Id. (footnotes omitted). Moreover, the United States Supreme Court has determined that Fourth Amendment guarantees extend beyond criminal investigations to the civil context. See Soldal v. Cook County, Ill., 506 U.S. 56, 67 n. 11, 113 S.Ct. 538, 121 L.Ed.2d 450 (1992); Camara v. Mun. Ct., 387 U.S. 523, 530, 87 S.Ct. 1727, 18 L.Ed.2d 930 (1967) (“It is surely anomalous to say that the individual and his private property are fully protected by the Fourth Amendment only when the individual is suspected of criminal behavior.”).

{22} By October 1995, at least two federal circuit courts had specifically addressed the issue of whether the Fourth Amendment and its requirements apply to child abuse cases: Good v. Dauphin County Soc. Servs. for Children & Youth, 891 F.2d 1087 (3d Cir. 1989); White v. Pierce County, 797 F.2d 812 (9th Cir.1986). In Good, the Third Circuit held it was clearly established, for qualified immunity purposes, that law enforcement officers investigating suspected child abuse could not enter or search a home without a warrant except in “exigent circumstances.” See Good, 891 F.2d at 1093 (stating that “‘[e]xigent circumstances,”’ in case of suspected child abuse, “is a shorthand for a number of related exceptions to the normal requirement of a search warrant”); cf. Nemeth, 130 N.M. 261, 23 P.3d 936, 2001-NMCA-029, ¶¶ 32-35 (noting that terms “community caretaker,” “emergency aid or assistance,” and “exigent circumstances” have been used by different courts to denote the same activity). Under “this very limited exception, the state actors making the search *762must have reason to believe that life or limb is in immediate jeopardy and that the intrusion is reasonably necessary to alleviate the threat.” Good, 891 F.2d at 1094. In White, the Ninth Circuit similarly determined that exigent circumstances applied to searches by law enforcement officers in child abuse cases. White, 797 F.2d at 815-16; see also Calabretta v. Floyd, 189 F.3d 808, 814 (9th Cir.1999) (discussing White).

{23} Defendants correctly point out that by October 1995 the Tenth Circuit had not yet specifically addressed “the difficult issue of the scope of the fourth amendment protection in the context of a child abuse investigation.” Snell v. Tunnell, 920 F.2d 673, 697 (10th Cir.1990). However, the Tenth Circuit acknowledged in Snell that courts in other cases “have granted qualified immunity to those investigating claims of child abuse or neglect when there were circumstances which made it appear that the children were in danger and there was evidentiary support for such an assessment.” Id. Therefore, by October 1995 it was apparent from the “clearly established weight of authority from other courts,” Medina, 960 F.2d at 1498, that a law enforcement officer in a child abuse or neglect investigation could not enter a home without a warrant in the absence of an emergency situation. See also Wooten v. State, 398 So.2d 963, 966 (Fla.Dist.Ct.App.1981); State v. Jones, 45 Or.App. 617, 608 P.2d 1220, 1222 (1980); State v. Boggess, 115 Wis.2d 443, 340 N.W.2d 516, 522 (1983).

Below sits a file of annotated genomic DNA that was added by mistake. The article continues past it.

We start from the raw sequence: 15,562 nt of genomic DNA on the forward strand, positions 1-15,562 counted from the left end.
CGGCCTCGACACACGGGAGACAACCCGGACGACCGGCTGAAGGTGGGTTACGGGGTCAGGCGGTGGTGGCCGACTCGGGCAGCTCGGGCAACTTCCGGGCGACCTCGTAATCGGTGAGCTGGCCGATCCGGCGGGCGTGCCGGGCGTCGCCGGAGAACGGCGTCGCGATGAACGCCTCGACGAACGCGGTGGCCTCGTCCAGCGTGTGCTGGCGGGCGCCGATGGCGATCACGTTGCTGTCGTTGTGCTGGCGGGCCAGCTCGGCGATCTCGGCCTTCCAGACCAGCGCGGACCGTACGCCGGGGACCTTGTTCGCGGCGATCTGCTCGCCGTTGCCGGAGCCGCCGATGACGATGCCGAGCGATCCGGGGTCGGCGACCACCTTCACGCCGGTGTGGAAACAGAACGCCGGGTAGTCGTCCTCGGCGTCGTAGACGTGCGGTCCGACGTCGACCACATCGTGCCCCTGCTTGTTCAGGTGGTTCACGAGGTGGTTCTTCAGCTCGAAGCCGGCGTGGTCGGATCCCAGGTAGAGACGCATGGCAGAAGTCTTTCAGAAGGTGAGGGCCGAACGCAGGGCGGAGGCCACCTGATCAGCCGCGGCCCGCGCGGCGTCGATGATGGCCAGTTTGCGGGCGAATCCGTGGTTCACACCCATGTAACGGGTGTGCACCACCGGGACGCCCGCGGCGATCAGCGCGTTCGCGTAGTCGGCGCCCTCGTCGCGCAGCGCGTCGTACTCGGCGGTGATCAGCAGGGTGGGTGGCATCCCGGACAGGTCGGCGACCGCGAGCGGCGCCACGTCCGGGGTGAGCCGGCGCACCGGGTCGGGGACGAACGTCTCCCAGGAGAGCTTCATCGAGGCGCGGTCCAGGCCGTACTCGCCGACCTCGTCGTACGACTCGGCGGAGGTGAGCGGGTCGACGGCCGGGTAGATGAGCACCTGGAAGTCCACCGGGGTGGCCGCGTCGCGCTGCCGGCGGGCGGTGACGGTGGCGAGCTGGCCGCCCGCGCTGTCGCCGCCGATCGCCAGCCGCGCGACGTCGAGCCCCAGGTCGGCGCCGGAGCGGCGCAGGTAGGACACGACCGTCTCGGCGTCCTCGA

{24} Moreover, in Oldfield v. Benavidez, 116 N.M. 785, 791, 867 P.2d 1167, 1173 (1994), a civil rights ease, our Supreme Court held that social workers and a sheriff who took temporary custody of children without parental consent or a court order were entitled to qualified immunity where they had a reasonable belief that a “sufficient emergency existed” to warrant taking the children into temporary custody. See also NMSA 1978, § 32A-4-6(A)(1) (1993) (providing that a child may be held or taken into custody “by a law enforcement officer when the officer has reasonable grounds to believe that the child is suffering from illness or injury as a result of alleged abuse or neglect or has been abandoned or is in danger from the child’s surroundings and removal from those surroundings is necessary”). Although Defendants are correct that neither Oldfield nor Section 32A-4-6(A)(l) expressly addresses the warrant requirement in the context of a child abuse and neglect investigation, we determine that implicit in these New Mexico authorities is the recognition that a law enforcement officer may not intrude on a person’s reasonable expectation of privacy unless the officer has reasonable grounds to believe that immediate action is necessary to safeguard a child from imminent harm or injury. See Yvonne L. v. N.M. Dep’t of Human Servs., 959 F.2d 883, 891 (10th Cir. 1992) (noting that plaintiffs right may be “ ‘expressly established by, or clearly implicit in, existing case law’” (citation omitted)). Therefore, based on the pre-existing law discussed above, we conclude that in October 1995, Defendants should have known that they could not enter Plaintiffs home without a warrant unless they had not only a good faith, but also a reasonable belief that a child inside was in imminent danger of serious bodily harm and that immediate action was necessary to avert the danger.